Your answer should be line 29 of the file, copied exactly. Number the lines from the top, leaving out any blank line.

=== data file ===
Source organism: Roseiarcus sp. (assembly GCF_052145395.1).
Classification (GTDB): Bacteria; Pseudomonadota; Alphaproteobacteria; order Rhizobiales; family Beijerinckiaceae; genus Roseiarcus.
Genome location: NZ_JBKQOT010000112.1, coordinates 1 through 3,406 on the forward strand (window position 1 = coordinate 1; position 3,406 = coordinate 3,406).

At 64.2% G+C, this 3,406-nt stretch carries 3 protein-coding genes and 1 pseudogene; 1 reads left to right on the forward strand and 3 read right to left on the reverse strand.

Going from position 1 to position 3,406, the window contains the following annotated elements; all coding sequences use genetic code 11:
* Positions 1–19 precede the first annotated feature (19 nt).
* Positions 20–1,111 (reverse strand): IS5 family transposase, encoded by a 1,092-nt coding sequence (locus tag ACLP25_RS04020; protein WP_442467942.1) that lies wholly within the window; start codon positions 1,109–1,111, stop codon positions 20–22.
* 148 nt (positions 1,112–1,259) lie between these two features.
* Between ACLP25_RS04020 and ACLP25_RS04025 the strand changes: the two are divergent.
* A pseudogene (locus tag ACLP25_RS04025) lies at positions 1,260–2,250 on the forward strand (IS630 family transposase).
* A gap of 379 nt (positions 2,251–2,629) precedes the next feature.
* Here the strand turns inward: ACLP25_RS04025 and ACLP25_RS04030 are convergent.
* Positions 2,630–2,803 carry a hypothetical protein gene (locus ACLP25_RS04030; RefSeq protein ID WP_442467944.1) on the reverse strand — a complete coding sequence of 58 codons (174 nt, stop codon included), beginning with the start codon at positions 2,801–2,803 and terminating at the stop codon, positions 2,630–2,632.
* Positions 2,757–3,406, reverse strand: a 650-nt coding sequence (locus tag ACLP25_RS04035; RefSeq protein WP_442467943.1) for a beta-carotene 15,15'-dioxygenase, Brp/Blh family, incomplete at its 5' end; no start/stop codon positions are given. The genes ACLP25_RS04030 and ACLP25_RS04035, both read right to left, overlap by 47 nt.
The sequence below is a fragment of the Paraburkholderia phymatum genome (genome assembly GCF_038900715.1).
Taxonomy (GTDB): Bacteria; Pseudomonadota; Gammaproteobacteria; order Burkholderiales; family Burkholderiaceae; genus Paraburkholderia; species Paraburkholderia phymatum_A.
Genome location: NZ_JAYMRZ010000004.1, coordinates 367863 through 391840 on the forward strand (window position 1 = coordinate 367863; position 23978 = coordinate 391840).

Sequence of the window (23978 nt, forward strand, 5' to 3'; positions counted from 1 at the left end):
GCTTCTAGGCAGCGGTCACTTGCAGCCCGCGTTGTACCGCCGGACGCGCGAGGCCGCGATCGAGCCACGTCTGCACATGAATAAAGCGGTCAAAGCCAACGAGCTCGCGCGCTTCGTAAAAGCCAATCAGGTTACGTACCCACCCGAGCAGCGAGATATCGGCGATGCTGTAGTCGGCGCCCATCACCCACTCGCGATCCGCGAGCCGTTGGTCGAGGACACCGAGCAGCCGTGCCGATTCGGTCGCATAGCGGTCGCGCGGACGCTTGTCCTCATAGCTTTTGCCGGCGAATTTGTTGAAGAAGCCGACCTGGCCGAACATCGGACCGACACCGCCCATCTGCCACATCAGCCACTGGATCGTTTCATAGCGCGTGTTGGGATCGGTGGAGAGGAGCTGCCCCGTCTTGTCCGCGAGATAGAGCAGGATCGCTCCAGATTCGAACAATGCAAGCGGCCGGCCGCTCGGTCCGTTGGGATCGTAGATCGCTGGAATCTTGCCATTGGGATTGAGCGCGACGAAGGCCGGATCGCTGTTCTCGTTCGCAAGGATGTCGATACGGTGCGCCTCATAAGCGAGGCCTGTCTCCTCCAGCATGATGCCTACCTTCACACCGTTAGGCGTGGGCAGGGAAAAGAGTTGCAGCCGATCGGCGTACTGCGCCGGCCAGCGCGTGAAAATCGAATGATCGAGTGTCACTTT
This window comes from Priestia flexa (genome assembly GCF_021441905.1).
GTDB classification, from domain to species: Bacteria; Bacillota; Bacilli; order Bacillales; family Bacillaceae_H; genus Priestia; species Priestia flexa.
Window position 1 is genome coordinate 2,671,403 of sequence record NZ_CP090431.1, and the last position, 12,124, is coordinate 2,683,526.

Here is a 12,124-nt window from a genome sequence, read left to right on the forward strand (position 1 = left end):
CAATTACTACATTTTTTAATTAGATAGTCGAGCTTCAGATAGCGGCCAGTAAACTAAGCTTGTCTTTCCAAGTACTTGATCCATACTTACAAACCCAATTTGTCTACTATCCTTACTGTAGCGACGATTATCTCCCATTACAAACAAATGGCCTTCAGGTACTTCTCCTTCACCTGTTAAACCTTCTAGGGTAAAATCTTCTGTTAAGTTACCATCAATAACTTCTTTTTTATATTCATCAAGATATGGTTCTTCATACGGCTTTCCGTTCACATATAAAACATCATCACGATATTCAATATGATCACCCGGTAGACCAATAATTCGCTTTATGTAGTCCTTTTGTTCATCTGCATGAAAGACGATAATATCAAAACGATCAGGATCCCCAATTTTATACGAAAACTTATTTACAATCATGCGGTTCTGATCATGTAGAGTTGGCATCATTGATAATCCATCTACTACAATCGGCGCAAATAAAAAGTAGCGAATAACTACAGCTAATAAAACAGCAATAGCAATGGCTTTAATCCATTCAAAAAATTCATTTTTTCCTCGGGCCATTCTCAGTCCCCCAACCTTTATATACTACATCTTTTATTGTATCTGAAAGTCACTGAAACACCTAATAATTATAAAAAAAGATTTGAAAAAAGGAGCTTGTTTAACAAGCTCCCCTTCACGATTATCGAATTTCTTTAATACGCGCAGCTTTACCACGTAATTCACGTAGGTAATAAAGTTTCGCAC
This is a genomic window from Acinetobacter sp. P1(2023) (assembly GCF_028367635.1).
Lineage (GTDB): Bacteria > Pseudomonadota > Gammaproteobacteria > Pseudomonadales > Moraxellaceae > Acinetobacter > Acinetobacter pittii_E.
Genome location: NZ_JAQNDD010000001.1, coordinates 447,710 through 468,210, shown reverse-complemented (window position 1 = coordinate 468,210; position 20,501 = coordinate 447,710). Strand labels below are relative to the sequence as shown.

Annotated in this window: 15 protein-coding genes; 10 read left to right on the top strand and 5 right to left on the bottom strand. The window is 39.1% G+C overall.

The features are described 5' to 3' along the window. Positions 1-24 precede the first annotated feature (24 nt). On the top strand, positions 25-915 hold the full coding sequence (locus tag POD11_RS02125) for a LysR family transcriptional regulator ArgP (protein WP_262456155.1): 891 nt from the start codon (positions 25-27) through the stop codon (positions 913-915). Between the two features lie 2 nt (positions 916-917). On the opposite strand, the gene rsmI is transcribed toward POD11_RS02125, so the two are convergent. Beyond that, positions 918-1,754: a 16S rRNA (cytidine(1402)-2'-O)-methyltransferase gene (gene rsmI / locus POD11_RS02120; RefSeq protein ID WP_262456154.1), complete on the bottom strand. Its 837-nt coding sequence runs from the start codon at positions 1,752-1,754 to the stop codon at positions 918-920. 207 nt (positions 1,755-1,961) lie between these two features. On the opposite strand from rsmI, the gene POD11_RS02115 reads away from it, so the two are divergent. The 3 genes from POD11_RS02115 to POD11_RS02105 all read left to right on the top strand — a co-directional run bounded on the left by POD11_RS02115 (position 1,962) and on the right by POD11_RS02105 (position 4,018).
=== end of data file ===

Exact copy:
The features are described 5' to 3' along the window. Positions 1-24 precede the first annotated feature (24 nt). On the top strand, positions 25-915 hold the full coding sequence (locus tag POD11_RS02125) for a LysR family transcriptional regulator ArgP (protein WP_262456155.1): 891 nt from the start codon (positions 25-27) through the stop codon (positions 913-915). Between the two features lie 2 nt (positions 916-917). On the opposite strand, the gene rsmI is transcribed toward POD11_RS02125, so the two are convergent. Beyond that, positions 918-1,754: a 16S rRNA (cytidine(1402)-2'-O)-methyltransferase gene (gene rsmI / locus POD11_RS02120; RefSeq protein ID WP_262456154.1), complete on the bottom strand. Its 837-nt coding sequence runs from the start codon at positions 1,752-1,754 to the stop codon at positions 918-920. 207 nt (positions 1,755-1,961) lie between these two features. On the opposite strand from rsmI, the gene POD11_RS02115 reads away from it, so the two are divergent. The 3 genes from POD11_RS02115 to POD11_RS02105 all read left to right on the top strand — a co-directional run bounded on the left by POD11_RS02115 (position 1,962) and on the right by POD11_RS02105 (position 4,018).